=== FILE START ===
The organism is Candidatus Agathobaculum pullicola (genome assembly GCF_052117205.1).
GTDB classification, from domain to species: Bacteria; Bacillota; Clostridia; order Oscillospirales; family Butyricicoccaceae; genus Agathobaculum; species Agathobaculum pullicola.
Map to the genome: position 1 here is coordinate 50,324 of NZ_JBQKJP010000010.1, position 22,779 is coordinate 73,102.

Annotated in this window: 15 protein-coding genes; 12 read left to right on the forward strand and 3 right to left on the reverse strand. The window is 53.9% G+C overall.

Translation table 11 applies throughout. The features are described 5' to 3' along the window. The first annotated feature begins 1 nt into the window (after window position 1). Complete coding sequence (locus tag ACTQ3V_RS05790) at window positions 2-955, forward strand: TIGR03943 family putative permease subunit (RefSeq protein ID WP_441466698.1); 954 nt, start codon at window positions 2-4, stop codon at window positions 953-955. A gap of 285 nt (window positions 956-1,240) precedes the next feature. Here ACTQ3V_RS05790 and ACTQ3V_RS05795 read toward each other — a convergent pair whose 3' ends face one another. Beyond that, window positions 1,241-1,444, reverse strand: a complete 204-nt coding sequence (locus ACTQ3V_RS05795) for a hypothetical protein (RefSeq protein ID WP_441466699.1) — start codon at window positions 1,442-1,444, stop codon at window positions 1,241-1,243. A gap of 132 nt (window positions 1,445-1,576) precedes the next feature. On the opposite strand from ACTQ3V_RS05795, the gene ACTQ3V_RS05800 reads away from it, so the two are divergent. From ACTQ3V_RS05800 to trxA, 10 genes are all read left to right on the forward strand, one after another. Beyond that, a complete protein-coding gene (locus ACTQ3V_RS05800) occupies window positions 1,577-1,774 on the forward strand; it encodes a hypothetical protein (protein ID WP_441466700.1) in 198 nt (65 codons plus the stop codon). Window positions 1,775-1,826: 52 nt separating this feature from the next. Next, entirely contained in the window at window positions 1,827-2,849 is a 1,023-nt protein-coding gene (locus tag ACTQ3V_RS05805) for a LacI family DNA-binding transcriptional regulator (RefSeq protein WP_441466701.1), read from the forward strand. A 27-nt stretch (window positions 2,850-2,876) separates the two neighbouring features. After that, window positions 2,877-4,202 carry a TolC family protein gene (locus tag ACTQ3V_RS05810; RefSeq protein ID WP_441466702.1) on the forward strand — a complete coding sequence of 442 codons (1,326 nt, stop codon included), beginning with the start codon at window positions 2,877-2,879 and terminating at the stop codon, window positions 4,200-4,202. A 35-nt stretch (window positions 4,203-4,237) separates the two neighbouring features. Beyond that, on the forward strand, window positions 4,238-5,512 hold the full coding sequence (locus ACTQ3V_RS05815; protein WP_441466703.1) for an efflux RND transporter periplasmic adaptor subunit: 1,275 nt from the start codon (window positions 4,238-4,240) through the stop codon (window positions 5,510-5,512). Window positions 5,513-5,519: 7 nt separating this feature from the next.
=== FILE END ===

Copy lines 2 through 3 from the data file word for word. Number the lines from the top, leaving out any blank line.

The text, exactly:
GTDB classification, from domain to species: Bacteria; Bacillota; Clostridia; order Oscillospirales; family Butyricicoccaceae; genus Agathobaculum; species Agathobaculum pullicola.
Map to the genome: position 1 here is coordinate 50,324 of NZ_JBQKJP010000010.1, position 22,779 is coordinate 73,102.